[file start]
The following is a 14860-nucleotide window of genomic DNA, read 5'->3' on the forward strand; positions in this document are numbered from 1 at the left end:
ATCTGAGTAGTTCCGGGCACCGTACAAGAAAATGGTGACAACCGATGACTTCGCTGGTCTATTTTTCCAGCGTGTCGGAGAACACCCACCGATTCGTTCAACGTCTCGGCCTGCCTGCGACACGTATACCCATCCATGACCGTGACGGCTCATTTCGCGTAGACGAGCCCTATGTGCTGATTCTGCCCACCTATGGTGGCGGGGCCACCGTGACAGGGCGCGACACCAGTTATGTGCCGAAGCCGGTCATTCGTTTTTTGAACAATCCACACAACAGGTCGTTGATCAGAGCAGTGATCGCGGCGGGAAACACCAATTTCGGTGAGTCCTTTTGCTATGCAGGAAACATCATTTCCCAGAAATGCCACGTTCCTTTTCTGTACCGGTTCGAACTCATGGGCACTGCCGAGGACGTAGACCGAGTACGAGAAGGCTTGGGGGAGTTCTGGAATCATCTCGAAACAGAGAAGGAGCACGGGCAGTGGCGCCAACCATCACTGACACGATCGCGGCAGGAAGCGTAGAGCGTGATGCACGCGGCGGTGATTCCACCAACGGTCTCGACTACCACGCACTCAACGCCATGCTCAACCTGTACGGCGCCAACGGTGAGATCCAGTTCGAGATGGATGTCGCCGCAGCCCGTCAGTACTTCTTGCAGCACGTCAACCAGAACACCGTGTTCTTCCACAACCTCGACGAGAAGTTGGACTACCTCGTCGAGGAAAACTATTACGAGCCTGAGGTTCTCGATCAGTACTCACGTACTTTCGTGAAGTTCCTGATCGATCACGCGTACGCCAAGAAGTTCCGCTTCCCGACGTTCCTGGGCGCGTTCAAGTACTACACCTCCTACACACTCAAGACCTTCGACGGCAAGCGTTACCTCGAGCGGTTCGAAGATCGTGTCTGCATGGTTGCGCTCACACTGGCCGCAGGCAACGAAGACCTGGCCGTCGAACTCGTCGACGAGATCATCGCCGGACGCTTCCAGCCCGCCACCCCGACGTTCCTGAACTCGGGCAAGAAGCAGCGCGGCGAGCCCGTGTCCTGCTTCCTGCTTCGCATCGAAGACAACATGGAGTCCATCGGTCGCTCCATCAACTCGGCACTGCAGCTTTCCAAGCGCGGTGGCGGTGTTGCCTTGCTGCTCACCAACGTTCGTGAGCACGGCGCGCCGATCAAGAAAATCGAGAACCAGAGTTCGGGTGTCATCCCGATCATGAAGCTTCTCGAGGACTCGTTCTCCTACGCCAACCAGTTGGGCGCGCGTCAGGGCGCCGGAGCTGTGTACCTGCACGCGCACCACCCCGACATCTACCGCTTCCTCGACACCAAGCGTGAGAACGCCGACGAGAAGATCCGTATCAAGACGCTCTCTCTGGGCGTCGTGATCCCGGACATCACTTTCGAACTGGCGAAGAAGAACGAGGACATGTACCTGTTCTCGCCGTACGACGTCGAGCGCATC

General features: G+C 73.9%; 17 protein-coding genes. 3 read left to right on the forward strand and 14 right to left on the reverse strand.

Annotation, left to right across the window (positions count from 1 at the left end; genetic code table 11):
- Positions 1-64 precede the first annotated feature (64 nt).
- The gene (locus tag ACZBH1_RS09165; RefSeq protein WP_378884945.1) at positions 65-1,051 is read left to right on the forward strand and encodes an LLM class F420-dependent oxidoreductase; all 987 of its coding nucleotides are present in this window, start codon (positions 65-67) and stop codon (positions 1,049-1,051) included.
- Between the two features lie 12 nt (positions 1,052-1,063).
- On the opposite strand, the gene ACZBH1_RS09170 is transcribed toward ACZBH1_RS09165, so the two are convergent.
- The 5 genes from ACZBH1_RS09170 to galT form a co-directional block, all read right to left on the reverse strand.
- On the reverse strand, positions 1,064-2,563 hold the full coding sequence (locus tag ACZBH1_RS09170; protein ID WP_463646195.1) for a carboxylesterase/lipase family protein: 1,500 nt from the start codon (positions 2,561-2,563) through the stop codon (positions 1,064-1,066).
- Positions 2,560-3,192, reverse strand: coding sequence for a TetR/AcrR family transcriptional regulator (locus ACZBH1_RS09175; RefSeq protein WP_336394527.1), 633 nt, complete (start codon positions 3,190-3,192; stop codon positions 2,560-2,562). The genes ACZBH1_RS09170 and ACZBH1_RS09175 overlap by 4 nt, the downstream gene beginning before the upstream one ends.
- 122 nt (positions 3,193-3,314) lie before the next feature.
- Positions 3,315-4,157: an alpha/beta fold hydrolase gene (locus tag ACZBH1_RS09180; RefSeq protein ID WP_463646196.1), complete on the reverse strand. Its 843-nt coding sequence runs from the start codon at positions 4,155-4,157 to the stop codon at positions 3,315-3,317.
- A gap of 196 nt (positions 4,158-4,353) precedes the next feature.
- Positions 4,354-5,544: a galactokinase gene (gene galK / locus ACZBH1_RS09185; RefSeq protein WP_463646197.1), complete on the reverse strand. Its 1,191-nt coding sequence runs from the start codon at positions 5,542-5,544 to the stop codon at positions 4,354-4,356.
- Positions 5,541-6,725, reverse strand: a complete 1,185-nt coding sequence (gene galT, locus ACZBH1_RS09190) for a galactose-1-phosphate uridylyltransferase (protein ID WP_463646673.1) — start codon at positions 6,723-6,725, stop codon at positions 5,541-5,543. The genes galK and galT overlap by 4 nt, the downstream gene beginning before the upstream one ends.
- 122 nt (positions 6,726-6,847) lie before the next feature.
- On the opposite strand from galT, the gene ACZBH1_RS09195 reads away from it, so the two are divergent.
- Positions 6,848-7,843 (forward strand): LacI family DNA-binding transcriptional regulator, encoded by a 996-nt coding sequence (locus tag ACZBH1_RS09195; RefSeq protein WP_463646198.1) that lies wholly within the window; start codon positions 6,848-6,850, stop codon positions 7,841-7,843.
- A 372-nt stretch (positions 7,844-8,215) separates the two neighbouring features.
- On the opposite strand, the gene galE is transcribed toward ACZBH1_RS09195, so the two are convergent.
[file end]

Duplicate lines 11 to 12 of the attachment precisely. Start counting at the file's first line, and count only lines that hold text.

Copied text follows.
- Positions 2,560-3,192, reverse strand: coding sequence for a TetR/AcrR family transcriptional regulator (locus ACZBH1_RS09175; RefSeq protein WP_336394527.1), 633 nt, complete (start codon positions 3,190-3,192; stop codon positions 2,560-2,562). The genes ACZBH1_RS09170 and ACZBH1_RS09175 overlap by 4 nt, the downstream gene beginning before the upstream one ends.
- 122 nt (positions 3,193-3,314) lie before the next feature.